Expert reveals why the private health insurance sector is in a DEATH SPIRAL – as young Australians are smashed by rising costs
- Young Australians are avoiding private health insurance due to exorbitant costs
- Industry is finding it increasingly difficult to subsidise older and sicker patients
- Less people with private health insurance puts extra pressure on public system
Young Australians are avoiding private health insurance due to the exorbitant costs, sending the entire sector into what some experts have labelled a ‘death spiral’.
As millennials turn their backs on private healthcare, the industry is finding it increasingly difficult to cover the cost of subsidising older and sicker members.
Grattan Institute health economist Stephen Duckett said the private system is in the midst of a ‘death spiral’ and needs urgent reforms to repair it.
The amount of people aged between 20 and 34 with private health cover has plunged 11 per cent in the last five years.
Most experts blame rising costs in hospital treatments for forcing the increase in health insurance premiums – which young people in particular can’t afford.
Young Australians are increasingly cutting off their private healthcare because they can no longer afford it (stock image of young woman looking over her budget)
But with the young and the healthy abandoning their policies, the sector is finding it less profitable because those that remain are often the old and the unwell – and likely to cash in on their policies more frequently.
Premiums are already increasing faster than inflation or wage growth, the Grattan Institute study found.
Duckett concluded ‘Australians are increasingly unhappy with the private health insurance’ on offer in the country.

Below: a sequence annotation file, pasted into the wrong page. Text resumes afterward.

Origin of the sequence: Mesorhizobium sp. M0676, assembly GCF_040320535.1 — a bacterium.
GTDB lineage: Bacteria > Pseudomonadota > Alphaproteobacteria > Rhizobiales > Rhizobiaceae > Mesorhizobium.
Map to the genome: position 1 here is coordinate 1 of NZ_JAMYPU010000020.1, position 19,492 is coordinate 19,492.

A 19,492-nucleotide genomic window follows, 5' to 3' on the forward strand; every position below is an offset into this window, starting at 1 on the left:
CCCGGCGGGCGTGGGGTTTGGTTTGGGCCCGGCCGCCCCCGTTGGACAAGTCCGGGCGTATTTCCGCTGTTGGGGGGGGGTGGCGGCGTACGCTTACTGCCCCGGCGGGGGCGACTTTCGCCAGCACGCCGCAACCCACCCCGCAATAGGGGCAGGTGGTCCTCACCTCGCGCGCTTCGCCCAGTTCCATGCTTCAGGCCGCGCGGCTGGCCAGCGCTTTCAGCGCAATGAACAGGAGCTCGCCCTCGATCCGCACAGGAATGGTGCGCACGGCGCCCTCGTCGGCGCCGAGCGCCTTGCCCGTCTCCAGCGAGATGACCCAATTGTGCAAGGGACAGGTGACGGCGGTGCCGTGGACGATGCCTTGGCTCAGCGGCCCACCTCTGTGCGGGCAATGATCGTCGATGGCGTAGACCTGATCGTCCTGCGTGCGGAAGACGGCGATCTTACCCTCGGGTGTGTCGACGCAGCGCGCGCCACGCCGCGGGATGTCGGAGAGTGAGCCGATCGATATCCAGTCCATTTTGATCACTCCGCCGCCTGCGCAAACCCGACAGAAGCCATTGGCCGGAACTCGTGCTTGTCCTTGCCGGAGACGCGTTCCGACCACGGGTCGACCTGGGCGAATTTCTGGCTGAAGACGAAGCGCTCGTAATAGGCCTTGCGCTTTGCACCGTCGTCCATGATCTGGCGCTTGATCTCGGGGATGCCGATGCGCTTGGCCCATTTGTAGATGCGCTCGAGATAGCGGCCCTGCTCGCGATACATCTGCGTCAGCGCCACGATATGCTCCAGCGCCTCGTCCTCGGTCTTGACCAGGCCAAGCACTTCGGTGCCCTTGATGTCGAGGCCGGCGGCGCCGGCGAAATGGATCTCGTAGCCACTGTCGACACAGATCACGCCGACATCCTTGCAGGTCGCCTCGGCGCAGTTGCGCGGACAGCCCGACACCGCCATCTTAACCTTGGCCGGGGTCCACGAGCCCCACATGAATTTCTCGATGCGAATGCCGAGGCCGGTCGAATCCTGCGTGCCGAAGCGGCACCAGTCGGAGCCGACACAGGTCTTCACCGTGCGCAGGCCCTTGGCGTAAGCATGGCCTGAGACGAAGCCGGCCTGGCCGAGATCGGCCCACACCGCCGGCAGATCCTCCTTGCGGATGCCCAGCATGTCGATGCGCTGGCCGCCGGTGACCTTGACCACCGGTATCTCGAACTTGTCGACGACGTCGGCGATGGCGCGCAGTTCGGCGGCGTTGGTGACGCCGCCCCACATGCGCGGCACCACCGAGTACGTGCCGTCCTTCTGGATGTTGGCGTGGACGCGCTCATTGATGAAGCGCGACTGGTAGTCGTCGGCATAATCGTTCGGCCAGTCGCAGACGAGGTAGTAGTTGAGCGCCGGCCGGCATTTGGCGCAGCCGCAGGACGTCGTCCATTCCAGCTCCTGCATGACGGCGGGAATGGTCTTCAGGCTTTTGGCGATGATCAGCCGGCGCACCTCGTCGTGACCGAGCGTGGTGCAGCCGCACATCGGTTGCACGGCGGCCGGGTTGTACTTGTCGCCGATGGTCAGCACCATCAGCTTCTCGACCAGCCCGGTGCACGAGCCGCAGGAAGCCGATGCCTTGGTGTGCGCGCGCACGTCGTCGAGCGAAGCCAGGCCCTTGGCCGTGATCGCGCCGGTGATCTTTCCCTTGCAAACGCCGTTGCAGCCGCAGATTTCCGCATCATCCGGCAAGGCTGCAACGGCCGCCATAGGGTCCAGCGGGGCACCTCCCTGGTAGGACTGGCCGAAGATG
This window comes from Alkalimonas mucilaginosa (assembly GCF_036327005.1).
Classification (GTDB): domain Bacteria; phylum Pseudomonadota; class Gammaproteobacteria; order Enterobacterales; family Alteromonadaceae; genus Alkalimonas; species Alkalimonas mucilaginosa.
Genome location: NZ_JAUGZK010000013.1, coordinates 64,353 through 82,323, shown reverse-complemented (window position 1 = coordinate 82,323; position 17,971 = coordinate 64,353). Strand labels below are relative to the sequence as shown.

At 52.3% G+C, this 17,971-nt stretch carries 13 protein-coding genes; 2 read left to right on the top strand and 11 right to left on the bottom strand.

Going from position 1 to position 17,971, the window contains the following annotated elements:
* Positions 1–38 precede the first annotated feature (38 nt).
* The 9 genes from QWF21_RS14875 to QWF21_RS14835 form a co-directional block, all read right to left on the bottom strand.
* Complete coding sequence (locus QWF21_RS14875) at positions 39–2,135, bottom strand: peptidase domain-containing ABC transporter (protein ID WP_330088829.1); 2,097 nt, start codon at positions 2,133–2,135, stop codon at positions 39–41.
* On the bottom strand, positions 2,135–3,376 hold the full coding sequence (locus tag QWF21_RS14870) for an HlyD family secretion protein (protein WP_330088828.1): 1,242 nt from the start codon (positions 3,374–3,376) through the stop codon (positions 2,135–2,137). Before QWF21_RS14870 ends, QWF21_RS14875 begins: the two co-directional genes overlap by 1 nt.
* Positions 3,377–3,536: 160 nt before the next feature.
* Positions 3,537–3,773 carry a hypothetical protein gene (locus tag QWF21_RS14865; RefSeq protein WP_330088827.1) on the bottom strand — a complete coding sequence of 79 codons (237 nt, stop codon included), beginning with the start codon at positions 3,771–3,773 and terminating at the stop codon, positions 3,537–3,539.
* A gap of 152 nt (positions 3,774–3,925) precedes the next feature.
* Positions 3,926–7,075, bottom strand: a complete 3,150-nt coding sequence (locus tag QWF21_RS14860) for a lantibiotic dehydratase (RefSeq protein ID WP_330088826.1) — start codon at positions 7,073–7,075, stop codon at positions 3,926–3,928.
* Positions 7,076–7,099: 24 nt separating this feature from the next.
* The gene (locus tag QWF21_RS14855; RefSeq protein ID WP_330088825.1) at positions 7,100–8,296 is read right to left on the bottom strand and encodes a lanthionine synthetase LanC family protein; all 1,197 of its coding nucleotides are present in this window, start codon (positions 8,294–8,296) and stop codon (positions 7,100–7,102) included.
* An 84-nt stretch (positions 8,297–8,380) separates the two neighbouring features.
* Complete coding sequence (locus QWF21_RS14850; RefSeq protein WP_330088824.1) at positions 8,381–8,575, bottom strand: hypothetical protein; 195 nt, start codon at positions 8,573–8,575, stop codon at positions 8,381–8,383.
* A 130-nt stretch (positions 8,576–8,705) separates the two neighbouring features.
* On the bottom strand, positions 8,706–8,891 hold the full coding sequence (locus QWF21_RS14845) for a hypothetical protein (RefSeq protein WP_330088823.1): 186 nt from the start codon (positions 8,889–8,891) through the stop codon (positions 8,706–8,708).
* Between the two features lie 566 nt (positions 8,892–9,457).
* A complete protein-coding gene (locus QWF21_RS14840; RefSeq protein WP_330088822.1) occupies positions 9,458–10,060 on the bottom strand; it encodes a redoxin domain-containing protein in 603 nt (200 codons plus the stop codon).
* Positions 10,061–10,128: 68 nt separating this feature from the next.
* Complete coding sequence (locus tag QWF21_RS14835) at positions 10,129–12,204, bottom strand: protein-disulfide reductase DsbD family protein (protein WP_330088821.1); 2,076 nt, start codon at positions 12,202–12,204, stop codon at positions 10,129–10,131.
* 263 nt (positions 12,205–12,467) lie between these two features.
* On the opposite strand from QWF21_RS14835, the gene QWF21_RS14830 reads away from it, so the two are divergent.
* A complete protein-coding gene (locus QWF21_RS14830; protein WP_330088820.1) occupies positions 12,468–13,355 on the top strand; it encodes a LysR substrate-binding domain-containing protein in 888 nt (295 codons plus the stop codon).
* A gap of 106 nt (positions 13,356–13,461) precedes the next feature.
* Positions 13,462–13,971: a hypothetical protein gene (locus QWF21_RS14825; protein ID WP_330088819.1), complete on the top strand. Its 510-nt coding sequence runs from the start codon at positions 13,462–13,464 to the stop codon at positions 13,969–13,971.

As more people turn their backs on private care, pressure on the public health system mounts.
Extended waiting periods and customer dissatisfaction are predicted to continue getting worse if more people rely on the general, public sector.
This graph from the Grattan Institute study shows how much premiums have grown more than average wages
Australia currently runs on a two-tier health system.
The first care being the universal public health insurance scheme, known as Medicare, which gives all Australians access to taxpayer-funded health care.
The second is the voluntary private health insurance system. About 45 per cent of Australians have private healthcare.
Private health insurance should offer members more variety when it comes to choosing practitioners, expedited treatments and a place within private hospitals.
Duckett’s study also discussed the ‘adverse selection spiral’, in which higher-risk people continue purchasing private insurance while low risk people choose to leave to avoid subsidising costs for high-risk patients.
In turn, the average risk profile for the insurer rises, meaning they boost premiums to reflect the change and even more healthy people drop their cover as a result.
The lack of private healthcare is putting more strain on the public system (stock image of surgeons performing a surgery operation in a hospital operating room)